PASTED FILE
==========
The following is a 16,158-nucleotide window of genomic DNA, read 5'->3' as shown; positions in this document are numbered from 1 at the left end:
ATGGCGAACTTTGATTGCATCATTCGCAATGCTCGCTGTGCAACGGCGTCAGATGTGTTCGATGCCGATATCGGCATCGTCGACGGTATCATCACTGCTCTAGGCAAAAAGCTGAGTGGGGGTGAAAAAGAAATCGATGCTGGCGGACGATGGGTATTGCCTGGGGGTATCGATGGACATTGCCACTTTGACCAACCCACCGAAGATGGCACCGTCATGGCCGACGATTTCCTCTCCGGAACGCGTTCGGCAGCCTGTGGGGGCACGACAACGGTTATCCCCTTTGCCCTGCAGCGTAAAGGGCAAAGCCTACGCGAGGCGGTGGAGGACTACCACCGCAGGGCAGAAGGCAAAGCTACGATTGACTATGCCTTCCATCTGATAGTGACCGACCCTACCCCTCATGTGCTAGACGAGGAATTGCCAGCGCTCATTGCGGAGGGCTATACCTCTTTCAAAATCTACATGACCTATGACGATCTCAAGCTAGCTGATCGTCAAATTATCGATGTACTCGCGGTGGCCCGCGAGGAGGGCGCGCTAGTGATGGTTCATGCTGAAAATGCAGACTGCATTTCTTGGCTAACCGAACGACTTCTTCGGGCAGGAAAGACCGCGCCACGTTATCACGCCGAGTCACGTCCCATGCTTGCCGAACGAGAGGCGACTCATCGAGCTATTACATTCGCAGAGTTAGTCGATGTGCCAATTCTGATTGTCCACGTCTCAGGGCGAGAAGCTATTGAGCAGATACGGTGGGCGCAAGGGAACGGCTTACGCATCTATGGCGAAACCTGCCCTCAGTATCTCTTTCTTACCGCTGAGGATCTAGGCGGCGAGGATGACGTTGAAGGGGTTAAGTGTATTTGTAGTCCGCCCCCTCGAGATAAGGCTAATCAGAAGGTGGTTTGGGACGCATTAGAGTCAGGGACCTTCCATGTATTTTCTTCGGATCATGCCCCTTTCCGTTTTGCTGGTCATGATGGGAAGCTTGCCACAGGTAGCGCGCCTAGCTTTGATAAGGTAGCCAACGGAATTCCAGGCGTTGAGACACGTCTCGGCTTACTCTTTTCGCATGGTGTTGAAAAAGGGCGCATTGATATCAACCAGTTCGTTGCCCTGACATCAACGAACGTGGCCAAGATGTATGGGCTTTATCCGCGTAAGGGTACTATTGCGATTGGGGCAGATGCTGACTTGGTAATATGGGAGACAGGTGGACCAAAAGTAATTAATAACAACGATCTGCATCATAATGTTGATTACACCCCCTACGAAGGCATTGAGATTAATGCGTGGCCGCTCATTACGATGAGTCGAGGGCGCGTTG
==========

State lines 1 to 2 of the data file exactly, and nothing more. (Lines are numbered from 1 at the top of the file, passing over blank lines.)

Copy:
The following is a 16,158-nucleotide window of genomic DNA, read 5'->3' as shown; positions in this document are numbered from 1 at the left end:
ATGGCGAACTTTGATTGCATCATTCGCAATGCTCGCTGTGCAACGGCGTCAGATGTGTTCGATGCCGATATCGGCATCGTCGACGGTATCATCACTGCTCTAGGCAAAAAGCTGAGTGGGGGTGAAAAAGAAATCGATGCTGGCGGACGATGGGTATTGCCTGGGGGTATCGATGGACATTGCCACTTTGACCAACCCACCGAAGATGGCACCGTCATGGCCGACGATTTCCTCTCCGGAACGCGTTCGGCAGCCTGTGGGGGCACGACAACGGTTATCCCCTTTGCCCTGCAGCGTAAAGGGCAAAGCCTACGCGAGGCGGTGGAGGACTACCACCGCAGGGCAGAAGGCAAAGCTACGATTGACTATGCCTTCCATCTGATAGTGACCGACCCTACCCCTCATGTGCTAGACGAGGAATTGCCAGCGCTCATTGCGGAGGGCTATACCTCTTTCAAAATCTACATGACCTATGACGATCTCAAGCTAGCTGATCGTCAAATTATCGATGTACTCGCGGTGGCCCGCGAGGAGGGCGCGCTAGTGATGGTTCATGCTGAAAATGCAGACTGCATTTCTTGGCTAACCGAACGACTTCTTCGGGCAGGAAAGACCGCGCCACGTTATCACGCCGAGTCACGTCCCATGCTTGCCGAACGAGAGGCGACTCATCGAGCTATTACATTCGCAGAGTTAGTCGATGTGCCAATTCTGATTGTCCACGTCTCAGGGCGAGAAGCTATTGAGCAGATACGGTGGGCGCAAGGGAACGGCTTACGCATCTATGGCGAAACCTGCCCTCAGTATCTCTTTCTTACCGCTGAGGATCTAGGCGGCGAGGATGACGTTGAAGGGGTTAAGTGTATTTGTAGTCCGCCCCCTCGAGATAAGGCTAATCAGAAGGTGGTTTGGGACGCATTAGAGTCAGGGACCTTCCATGTATTTTCTTCGGATCATGCCCCTTTCCGTTTTGCTGGTCATGATGGGAAGCTTGCCACAGGTAGCGCGCCTAGCTTTGATAAGGTAGCCAACGGAATTCCAGGCGTTGAGACACGTCTCGGCTTACTCTTTTCGCATGGTGTTGAAAAAGGGCGCATTGATATCAACCAGTTCGTTGCCCTGACATCAACGAACGTGGCCAAGATGTATGGGCTTTATCCGCGTAAGGGTACTATTGCGATTGGGGCAGATGCTGACTTGGTAATATGGGAGACAGGTGGACCAAAAGTAATTAATAACAACGATCTGCATCATAATGTTGATTACACCCCCTACGAAGGCATTGAGATTAATGCGTGGCCGCTCATTACGATGAGTCGAGGGCGCGTTG